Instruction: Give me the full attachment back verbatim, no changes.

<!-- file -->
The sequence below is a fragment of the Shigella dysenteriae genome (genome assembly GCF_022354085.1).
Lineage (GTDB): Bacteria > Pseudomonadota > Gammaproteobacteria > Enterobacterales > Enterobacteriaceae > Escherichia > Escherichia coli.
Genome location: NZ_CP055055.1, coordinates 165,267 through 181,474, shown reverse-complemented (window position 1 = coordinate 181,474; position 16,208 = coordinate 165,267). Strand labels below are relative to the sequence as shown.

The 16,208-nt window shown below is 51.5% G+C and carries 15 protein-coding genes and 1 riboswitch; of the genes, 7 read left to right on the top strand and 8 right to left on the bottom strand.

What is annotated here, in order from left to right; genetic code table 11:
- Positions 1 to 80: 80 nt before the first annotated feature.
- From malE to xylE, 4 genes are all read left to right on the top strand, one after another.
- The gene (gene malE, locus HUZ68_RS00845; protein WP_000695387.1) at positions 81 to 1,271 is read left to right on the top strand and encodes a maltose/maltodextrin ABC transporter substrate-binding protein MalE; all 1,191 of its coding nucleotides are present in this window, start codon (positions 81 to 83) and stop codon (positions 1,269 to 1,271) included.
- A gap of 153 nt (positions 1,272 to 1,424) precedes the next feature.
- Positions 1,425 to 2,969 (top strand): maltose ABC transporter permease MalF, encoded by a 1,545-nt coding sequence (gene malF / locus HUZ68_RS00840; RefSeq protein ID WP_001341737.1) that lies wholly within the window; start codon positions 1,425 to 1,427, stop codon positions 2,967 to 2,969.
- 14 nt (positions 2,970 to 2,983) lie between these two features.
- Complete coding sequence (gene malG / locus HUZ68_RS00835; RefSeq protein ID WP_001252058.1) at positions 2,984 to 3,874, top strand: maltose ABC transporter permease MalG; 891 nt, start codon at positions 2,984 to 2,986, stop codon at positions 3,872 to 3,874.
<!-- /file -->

The sequence below is a fragment of the Shigella dysenteriae genome (genome assembly GCF_022354085.1).
Lineage (GTDB): Bacteria > Pseudomonadota > Gammaproteobacteria > Enterobacterales > Enterobacteriaceae > Escherichia > Escherichia coli.
Genome location: NZ_CP055055.1, coordinates 165,267 through 181,474, shown reverse-complemented (window position 1 = coordinate 181,474; position 16,208 = coordinate 165,267). Strand labels below are relative to the sequence as shown.

The 16,208-nt window shown below is 51.5% G+C and carries 15 protein-coding genes and 1 riboswitch; of the genes, 7 read left to right on the top strand and 8 right to left on the bottom strand.

What is annotated here, in order from left to right; genetic code table 11:
- Positions 1 to 80: 80 nt before the first annotated feature.
- From malE to xylE, 4 genes are all read left to right on the top strand, one after another.
- The gene (gene malE, locus HUZ68_RS00845; protein WP_000695387.1) at positions 81 to 1,271 is read left to right on the top strand and encodes a maltose/maltodextrin ABC transporter substrate-binding protein MalE; all 1,191 of its coding nucleotides are present in this window, start codon (positions 81 to 83) and stop codon (positions 1,269 to 1,271) included.
- A gap of 153 nt (positions 1,272 to 1,424) precedes the next feature.
- Positions 1,425 to 2,969 (top strand): maltose ABC transporter permease MalF, encoded by a 1,545-nt coding sequence (gene malF / locus HUZ68_RS00840; RefSeq protein ID WP_001341737.1) that lies wholly within the window; start codon positions 1,425 to 1,427, stop codon positions 2,967 to 2,969.
- 14 nt (positions 2,970 to 2,983) lie between these two features.
- Complete coding sequence (gene malG / locus HUZ68_RS00835; RefSeq protein ID WP_001252058.1) at positions 2,984 to 3,874, top strand: maltose ABC transporter permease MalG; 891 nt, start codon at positions 2,984 to 2,986, stop codon at positions 3,872 to 3,874.